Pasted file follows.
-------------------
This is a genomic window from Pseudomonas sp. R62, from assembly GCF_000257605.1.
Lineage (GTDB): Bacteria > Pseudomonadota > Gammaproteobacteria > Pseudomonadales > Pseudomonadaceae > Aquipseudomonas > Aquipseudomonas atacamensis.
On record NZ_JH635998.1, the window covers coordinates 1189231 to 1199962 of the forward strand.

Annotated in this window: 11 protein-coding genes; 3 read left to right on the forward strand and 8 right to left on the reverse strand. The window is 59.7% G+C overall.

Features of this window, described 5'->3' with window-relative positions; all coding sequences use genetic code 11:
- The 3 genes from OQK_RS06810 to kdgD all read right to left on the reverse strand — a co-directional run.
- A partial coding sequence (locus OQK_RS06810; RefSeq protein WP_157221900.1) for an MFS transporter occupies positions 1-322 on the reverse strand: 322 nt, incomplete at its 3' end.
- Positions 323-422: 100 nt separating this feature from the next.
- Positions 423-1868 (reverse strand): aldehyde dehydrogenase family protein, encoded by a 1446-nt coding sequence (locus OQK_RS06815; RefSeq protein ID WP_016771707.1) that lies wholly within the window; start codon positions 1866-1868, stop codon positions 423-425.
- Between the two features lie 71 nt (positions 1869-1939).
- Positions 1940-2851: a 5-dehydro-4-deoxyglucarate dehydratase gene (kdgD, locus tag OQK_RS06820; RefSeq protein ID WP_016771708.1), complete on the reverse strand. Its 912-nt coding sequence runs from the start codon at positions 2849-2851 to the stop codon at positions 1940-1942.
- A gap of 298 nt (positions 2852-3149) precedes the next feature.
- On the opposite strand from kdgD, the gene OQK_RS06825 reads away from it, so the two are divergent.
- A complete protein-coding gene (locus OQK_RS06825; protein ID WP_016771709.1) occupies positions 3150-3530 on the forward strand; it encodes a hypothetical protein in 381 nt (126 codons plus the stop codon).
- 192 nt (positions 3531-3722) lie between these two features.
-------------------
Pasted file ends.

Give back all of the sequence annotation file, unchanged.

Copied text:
This is a genomic window from Pseudomonas sp. R62, from assembly GCF_000257605.1.
Lineage (GTDB): Bacteria > Pseudomonadota > Gammaproteobacteria > Pseudomonadales > Pseudomonadaceae > Aquipseudomonas > Aquipseudomonas atacamensis.
On record NZ_JH635998.1, the window covers coordinates 1189231 to 1199962 of the forward strand.

Annotated in this window: 11 protein-coding genes; 3 read left to right on the forward strand and 8 right to left on the reverse strand. The window is 59.7% G+C overall.

Features of this window, described 5'->3' with window-relative positions; all coding sequences use genetic code 11:
- The 3 genes from OQK_RS06810 to kdgD all read right to left on the reverse strand — a co-directional run.
- A partial coding sequence (locus OQK_RS06810; RefSeq protein WP_157221900.1) for an MFS transporter occupies positions 1-322 on the reverse strand: 322 nt, incomplete at its 3' end.
- Positions 323-422: 100 nt separating this feature from the next.
- Positions 423-1868 (reverse strand): aldehyde dehydrogenase family protein, encoded by a 1446-nt coding sequence (locus OQK_RS06815; RefSeq protein ID WP_016771707.1) that lies wholly within the window; start codon positions 1866-1868, stop codon positions 423-425.
- Between the two features lie 71 nt (positions 1869-1939).
- Positions 1940-2851: a 5-dehydro-4-deoxyglucarate dehydratase gene (kdgD, locus tag OQK_RS06820; RefSeq protein ID WP_016771708.1), complete on the reverse strand. Its 912-nt coding sequence runs from the start codon at positions 2849-2851 to the stop codon at positions 1940-1942.
- A gap of 298 nt (positions 2852-3149) precedes the next feature.
- On the opposite strand from kdgD, the gene OQK_RS06825 reads away from it, so the two are divergent.
- A complete protein-coding gene (locus OQK_RS06825; protein ID WP_016771709.1) occupies positions 3150-3530 on the forward strand; it encodes a hypothetical protein in 381 nt (126 codons plus the stop codon).
- 192 nt (positions 3531-3722) lie between these two features.